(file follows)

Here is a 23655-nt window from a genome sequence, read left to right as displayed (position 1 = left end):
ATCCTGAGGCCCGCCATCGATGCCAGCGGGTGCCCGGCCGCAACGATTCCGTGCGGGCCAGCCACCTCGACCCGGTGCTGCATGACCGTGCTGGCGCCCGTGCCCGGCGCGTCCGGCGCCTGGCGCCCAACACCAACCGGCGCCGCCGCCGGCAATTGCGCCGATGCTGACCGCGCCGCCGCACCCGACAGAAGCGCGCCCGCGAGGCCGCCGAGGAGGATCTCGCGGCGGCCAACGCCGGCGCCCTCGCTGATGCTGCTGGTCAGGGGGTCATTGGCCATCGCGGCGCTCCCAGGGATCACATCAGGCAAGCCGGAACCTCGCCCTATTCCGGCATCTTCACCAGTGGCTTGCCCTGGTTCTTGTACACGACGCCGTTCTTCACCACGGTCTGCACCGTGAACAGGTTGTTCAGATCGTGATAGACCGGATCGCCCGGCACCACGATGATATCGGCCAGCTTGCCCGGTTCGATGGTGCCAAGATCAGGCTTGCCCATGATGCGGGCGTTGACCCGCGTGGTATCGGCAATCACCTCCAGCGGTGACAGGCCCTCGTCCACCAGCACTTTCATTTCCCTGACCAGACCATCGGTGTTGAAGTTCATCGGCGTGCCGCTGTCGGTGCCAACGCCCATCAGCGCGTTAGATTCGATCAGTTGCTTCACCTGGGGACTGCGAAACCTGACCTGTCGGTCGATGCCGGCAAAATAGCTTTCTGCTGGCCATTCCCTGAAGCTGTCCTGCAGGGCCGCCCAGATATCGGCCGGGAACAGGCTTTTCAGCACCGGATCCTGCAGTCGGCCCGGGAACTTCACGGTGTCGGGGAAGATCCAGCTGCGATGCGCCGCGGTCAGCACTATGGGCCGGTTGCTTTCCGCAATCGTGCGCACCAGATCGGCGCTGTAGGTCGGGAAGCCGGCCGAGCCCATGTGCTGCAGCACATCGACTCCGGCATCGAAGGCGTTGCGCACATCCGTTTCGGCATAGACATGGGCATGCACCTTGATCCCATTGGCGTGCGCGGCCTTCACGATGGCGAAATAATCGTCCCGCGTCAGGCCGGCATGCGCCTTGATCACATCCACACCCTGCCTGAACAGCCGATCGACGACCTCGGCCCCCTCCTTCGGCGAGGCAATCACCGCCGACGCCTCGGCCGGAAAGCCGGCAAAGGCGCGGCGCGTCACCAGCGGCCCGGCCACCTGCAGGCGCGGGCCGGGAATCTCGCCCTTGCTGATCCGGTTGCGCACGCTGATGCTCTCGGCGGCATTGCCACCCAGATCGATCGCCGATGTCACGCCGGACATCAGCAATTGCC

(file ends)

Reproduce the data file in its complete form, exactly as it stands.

Here is a 23655-nt window from a genome sequence, read left to right as displayed (position 1 = left end):
ATCCTGAGGCCCGCCATCGATGCCAGCGGGTGCCCGGCCGCAACGATTCCGTGCGGGCCAGCCACCTCGACCCGGTGCTGCATGACCGTGCTGGCGCCCGTGCCCGGCGCGTCCGGCGCCTGGCGCCCAACACCAACCGGCGCCGCCGCCGGCAATTGCGCCGATGCTGACCGCGCCGCCGCACCCGACAGAAGCGCGCCCGCGAGGCCGCCGAGGAGGATCTCGCGGCGGCCAACGCCGGCGCCCTCGCTGATGCTGCTGGTCAGGGGGTCATTGGCCATCGCGGCGCTCCCAGGGATCACATCAGGCAAGCCGGAACCTCGCCCTATTCCGGCATCTTCACCAGTGGCTTGCCCTGGTTCTTGTACACGACGCCGTTCTTCACCACGGTCTGCACCGTGAACAGGTTGTTCAGATCGTGATAGACCGGATCGCCCGGCACCACGATGATATCGGCCAGCTTGCCCGGTTCGATGGTGCCAAGATCAGGCTTGCCCATGATGCGGGCGTTGACCCGCGTGGTATCGGCAATCACCTCCAGCGGTGACAGGCCCTCGTCCACCAGCACTTTCATTTCCCTGACCAGACCATCGGTGTTGAAGTTCATCGGCGTGCCGCTGTCGGTGCCAACGCCCATCAGCGCGTTAGATTCGATCAGTTGCTTCACCTGGGGACTGCGAAACCTGACCTGTCGGTCGATGCCGGCAAAATAGCTTTCTGCTGGCCATTCCCTGAAGCTGTCCTGCAGGGCCGCCCAGATATCGGCCGGGAACAGGCTTTTCAGCACCGGATCCTGCAGTCGGCCCGGGAACTTCACGGTGTCGGGGAAGATCCAGCTGCGATGCGCCGCGGTCAGCACTATGGGCCGGTTGCTTTCCGCAATCGTGCGCACCAGATCGGCGCTGTAGGTCGGGAAGCCGGCCGAGCCCATGTGCTGCAGCACATCGACTCCGGCATCGAAGGCGTTGCGCACATCCGTTTCGGCATAGACATGGGCATGCACCTTGATCCCATTGGCGTGCGCGGCCTTCACGATGGCGAAATAATCGTCCCGCGTCAGGCCGGCATGCGCCTTGATCACATCCACACCCTGCCTGAACAGCCGATCGACGACCTCGGCCCCCTCCTTCGGCGAGGCAATCACCGCCGACGCCTCGGCCGGAAAGCCGGCAAAGGCGCGGCGCGTCACCAGCGGCCCGGCCACCTGCAGGCGCGGGCCGGGAATCTCGCCCTTGCTGATCCGGTTGCGCACGCTGATGCTCTCGGCGGCATTGCCACCCAGATCGATCGCCGATGTCACGCCGGACATCAGCAATTGCC